Posted by: biblioglobal | November 13, 2014

Estonia: Petty God (Book-from-every-country #61)

Petty God by Kaur KenderWhen my parents were traveling to Tallinn, Estonia last spring, I made sure to ask them to bring me back an Estonian book. (At the time I didn’t even know how prolific the Estonians are as book publishers.) My parents happily agreed and while in Tallinn went to visit a bookstore near their hotel.  The woman in the shop was intrigued by my project and very helpful in picking out a book to represent Estonia. Unfortunately her very favorite Estonian novel was not available in English, but she suggested instead Petty God by Kaur Kender. (In Estonian the title is Yuppiejumal, which I really hope means Yuppie God, because honestly that would be an even better title.)

Petty God turns out to be a retelling of the biblical creation story, set in an Estonian advertising agency after the end of communism. It’s about as odd as it it sounds.

“And the Spirit of God moved upon the face of the waters. And God thought: ‘Just do it.’ And God said: ‘Let there be light’.”

The book was frequently very funny and I found myself laughing out loud. It moves back and forth through the perspectives of four characters. The perspective of the character playing the role of god was definitely my favorite. I also really enjoyed the commentary on the puzzling nature of advertising, especially for a country which had only recently made the switch from communism to capitalism. I couldn’t quite make sense of the book as a whole though. Whether that’s because of me, the author, the translator or just cultural differences, I don’t really know. Possibly a little bit of each.

In trying to look up some information about the book, I learned a little bit of the story of how it came to be translated into English. The translator, Edith Epler, was an Estonian college student studying in Scotland and it seems she decided to translate the book because she just loved it so much and wanted more of the world to be able to read it. She seems to have also played a role in publishing the book. I really admire her enthusiasm. I do think the translation would have benefited from some more English language editing as there are a fair number of errors and other places where things could just have been written a bit more clearly. It was probably a very difficult book to translate though, and it is impressive how much of the humor the translation was able to convey.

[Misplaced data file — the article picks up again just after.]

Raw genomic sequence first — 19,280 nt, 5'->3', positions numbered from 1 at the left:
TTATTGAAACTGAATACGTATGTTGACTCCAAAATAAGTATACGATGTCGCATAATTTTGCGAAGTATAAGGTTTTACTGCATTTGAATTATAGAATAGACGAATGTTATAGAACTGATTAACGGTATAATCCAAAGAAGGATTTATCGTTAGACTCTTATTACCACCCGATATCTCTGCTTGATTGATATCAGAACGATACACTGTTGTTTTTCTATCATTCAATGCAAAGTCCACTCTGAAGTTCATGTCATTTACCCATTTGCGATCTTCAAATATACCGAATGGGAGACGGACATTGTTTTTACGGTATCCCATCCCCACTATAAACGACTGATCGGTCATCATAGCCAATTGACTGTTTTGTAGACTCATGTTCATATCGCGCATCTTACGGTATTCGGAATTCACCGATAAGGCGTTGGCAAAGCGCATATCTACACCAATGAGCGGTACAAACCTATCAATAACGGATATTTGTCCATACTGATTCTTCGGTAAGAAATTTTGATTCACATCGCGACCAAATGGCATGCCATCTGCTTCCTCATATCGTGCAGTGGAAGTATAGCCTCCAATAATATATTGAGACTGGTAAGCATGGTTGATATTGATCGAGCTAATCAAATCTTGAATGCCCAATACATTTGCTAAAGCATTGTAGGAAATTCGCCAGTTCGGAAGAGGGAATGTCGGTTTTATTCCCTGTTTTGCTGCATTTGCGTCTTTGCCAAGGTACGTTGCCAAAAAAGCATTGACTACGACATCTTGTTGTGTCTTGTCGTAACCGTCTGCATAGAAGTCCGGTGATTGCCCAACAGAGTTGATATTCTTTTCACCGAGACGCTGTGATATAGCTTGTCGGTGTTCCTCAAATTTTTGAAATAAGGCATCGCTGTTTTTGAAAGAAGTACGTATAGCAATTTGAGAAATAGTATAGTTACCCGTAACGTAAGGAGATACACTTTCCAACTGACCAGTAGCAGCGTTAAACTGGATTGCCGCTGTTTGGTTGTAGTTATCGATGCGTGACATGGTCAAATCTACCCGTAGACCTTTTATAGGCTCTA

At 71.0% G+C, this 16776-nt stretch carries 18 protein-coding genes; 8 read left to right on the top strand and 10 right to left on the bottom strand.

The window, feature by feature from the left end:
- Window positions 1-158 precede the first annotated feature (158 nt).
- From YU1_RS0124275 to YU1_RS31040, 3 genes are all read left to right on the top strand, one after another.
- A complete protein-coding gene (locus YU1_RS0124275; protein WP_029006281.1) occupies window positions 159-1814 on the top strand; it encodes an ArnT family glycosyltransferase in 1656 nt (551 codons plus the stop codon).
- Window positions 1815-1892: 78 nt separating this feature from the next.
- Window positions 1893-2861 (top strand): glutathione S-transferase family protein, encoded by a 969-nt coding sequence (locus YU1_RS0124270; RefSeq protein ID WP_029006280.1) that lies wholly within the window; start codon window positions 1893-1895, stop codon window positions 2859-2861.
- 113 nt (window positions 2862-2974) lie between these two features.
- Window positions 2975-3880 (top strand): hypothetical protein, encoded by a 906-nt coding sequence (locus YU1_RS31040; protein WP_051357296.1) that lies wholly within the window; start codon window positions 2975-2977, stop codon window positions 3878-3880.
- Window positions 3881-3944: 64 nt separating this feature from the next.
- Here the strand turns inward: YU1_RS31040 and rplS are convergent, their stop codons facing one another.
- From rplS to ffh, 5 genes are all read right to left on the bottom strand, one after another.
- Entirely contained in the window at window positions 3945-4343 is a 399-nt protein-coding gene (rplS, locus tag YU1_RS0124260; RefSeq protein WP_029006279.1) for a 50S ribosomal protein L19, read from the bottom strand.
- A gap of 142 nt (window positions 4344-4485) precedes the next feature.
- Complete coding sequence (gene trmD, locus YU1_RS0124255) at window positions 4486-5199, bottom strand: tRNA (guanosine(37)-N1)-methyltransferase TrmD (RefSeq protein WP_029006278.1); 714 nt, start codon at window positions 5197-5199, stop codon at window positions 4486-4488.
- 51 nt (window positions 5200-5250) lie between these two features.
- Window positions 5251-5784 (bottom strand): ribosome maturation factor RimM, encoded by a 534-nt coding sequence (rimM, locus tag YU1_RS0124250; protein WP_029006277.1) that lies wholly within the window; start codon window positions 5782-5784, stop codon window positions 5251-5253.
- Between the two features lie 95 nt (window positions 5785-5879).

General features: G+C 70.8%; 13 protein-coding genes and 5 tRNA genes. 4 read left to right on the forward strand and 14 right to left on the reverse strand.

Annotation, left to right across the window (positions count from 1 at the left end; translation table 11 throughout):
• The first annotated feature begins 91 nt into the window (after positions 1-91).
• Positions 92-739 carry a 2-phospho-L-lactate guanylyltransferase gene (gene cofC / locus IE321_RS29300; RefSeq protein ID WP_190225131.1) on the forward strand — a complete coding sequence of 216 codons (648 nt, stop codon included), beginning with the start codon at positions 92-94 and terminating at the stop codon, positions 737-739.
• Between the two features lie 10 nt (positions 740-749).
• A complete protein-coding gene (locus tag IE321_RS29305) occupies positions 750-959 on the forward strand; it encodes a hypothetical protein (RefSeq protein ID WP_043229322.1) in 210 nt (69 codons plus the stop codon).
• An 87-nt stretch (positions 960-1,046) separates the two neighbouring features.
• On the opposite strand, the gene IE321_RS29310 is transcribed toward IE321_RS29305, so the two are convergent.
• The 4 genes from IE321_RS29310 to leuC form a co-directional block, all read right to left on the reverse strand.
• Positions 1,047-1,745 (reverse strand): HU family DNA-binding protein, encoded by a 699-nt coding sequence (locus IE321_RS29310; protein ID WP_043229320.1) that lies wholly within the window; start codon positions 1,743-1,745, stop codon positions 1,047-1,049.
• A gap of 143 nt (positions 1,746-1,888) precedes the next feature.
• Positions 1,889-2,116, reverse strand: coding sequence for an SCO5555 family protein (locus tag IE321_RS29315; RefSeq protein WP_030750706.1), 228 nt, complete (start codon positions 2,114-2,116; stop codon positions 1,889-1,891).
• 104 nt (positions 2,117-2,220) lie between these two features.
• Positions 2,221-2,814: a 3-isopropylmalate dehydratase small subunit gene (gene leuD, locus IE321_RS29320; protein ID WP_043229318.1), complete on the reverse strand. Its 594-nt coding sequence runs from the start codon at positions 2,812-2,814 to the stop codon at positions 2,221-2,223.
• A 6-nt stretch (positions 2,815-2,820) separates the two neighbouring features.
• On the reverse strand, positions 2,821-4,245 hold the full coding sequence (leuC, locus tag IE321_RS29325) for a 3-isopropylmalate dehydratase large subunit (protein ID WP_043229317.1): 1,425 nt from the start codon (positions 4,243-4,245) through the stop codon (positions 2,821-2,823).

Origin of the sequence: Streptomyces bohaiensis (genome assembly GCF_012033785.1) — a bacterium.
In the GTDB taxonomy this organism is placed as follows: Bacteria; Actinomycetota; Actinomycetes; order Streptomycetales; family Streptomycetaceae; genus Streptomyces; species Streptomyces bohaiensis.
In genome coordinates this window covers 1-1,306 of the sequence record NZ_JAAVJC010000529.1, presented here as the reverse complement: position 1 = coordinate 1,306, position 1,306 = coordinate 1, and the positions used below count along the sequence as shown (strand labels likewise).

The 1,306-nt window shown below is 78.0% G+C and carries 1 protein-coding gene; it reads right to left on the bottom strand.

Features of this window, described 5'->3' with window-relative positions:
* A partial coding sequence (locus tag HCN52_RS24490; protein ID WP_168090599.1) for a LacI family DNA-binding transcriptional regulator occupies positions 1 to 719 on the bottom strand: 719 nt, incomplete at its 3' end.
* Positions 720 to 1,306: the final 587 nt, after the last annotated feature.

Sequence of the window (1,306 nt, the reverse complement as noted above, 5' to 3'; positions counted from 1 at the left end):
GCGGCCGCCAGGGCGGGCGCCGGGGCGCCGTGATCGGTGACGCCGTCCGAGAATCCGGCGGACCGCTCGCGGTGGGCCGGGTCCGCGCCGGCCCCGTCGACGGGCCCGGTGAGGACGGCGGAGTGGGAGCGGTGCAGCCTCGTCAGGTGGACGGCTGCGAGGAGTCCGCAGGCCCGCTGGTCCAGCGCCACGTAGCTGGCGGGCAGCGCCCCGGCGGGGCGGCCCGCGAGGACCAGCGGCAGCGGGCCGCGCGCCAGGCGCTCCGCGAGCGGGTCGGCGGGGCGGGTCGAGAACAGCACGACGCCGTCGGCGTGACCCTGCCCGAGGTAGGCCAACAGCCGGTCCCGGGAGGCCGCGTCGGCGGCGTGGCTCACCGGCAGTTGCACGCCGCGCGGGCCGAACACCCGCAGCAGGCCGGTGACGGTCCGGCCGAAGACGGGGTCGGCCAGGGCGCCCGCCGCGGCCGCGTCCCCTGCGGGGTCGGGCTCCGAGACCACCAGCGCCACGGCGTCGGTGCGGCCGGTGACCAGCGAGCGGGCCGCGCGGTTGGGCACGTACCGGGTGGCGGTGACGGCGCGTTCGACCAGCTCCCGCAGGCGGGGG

At several points in Petty God, both Jaffa (Yaweh) and Siffer (Lucifer/snake) run around placing hidden microphones to keep an eye on each other and on Eva and Mada. I don’t know if this is just a coincidence, but the part of their trip that my parents talked about most was a visit an old hotel that during the Communist era was the only hotel where westerners were allowed to stay.  There is now a museum in the hotel that displays how the whole place was completely bugged and everything the westerners said was monitored. The (possibly apocryphal) story is that someone sitting on the toilet discovered that he had run out of toilet paper. After he cursed aloud about the situation, a hotel employee was at his door with a new roll almost immediately.

You can still stay at the hotel today. The question is, would you want to?

My book also came with this lovely bookmark!

My book also came with this lovely bookmark!

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Responses

  1. And god thought just do it, that is pretty funny. How wonderful to have such a fun book and a great story to go along with it!

  2. I also tried looking for an Estonian book, while I was in Tallinn, but unfortunately I got to it in the last moment, and only found one bookstore, where they didn’t really have any local authors in English. This one sounds like a lot of fun! 🙂

    • Oh, that’s too bad! I think the store that my parents went to was part of a fairly large chain in Estonia, so that may have helped. You found a neat book for Estonia anyway though!

  3. I am glad I came across this post. I am always interested in hearing more about Estonia


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